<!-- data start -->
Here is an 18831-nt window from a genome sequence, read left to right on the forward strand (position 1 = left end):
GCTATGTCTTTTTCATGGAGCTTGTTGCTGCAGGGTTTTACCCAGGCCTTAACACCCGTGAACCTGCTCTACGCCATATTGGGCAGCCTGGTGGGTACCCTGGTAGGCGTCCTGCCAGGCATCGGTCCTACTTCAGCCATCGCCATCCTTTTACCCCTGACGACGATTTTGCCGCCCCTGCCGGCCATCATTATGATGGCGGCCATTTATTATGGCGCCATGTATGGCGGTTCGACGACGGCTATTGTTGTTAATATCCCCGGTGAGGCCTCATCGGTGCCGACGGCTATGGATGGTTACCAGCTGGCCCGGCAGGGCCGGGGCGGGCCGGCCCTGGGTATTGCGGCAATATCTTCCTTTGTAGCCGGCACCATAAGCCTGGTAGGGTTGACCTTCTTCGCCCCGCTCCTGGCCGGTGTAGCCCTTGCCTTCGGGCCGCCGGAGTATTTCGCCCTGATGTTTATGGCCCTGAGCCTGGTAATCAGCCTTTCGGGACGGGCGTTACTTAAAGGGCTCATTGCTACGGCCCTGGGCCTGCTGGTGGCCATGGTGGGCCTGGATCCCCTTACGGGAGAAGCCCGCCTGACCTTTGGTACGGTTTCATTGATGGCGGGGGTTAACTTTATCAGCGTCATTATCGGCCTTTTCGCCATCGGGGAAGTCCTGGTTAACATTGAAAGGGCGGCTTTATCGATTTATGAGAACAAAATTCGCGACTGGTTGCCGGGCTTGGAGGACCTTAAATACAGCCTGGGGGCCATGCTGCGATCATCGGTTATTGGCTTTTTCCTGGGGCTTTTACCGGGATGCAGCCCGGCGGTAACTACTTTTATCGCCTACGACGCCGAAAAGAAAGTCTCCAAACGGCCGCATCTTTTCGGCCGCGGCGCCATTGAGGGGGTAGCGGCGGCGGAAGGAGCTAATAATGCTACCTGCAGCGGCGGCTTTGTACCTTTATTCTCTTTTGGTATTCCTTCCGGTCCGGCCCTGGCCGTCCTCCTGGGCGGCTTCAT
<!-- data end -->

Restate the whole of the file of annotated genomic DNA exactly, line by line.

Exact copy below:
Here is an 18831-nt window from a genome sequence, read left to right on the forward strand (position 1 = left end):
GCTATGTCTTTTTCATGGAGCTTGTTGCTGCAGGGTTTTACCCAGGCCTTAACACCCGTGAACCTGCTCTACGCCATATTGGGCAGCCTGGTGGGTACCCTGGTAGGCGTCCTGCCAGGCATCGGTCCTACTTCAGCCATCGCCATCCTTTTACCCCTGACGACGATTTTGCCGCCCCTGCCGGCCATCATTATGATGGCGGCCATTTATTATGGCGCCATGTATGGCGGTTCGACGACGGCTATTGTTGTTAATATCCCCGGTGAGGCCTCATCGGTGCCGACGGCTATGGATGGTTACCAGCTGGCCCGGCAGGGCCGGGGCGGGCCGGCCCTGGGTATTGCGGCAATATCTTCCTTTGTAGCCGGCACCATAAGCCTGGTAGGGTTGACCTTCTTCGCCCCGCTCCTGGCCGGTGTAGCCCTTGCCTTCGGGCCGCCGGAGTATTTCGCCCTGATGTTTATGGCCCTGAGCCTGGTAATCAGCCTTTCGGGACGGGCGTTACTTAAAGGGCTCATTGCTACGGCCCTGGGCCTGCTGGTGGCCATGGTGGGCCTGGATCCCCTTACGGGAGAAGCCCGCCTGACCTTTGGTACGGTTTCATTGATGGCGGGGGTTAACTTTATCAGCGTCATTATCGGCCTTTTCGCCATCGGGGAAGTCCTGGTTAACATTGAAAGGGCGGCTTTATCGATTTATGAGAACAAAATTCGCGACTGGTTGCCGGGCTTGGAGGACCTTAAATACAGCCTGGGGGCCATGCTGCGATCATCGGTTATTGGCTTTTTCCTGGGGCTTTTACCGGGATGCAGCCCGGCGGTAACTACTTTTATCGCCTACGACGCCGAAAAGAAAGTCTCCAAACGGCCGCATCTTTTCGGCCGCGGCGCCATTGAGGGGGTAGCGGCGGCGGAAGGAGCTAATAATGCTACCTGCAGCGGCGGCTTTGTACCTTTATTCTCTTTTGGTATTCCTTCCGGTCCGGCCCTGGCCGTCCTCCTGGGCGGCTTCAT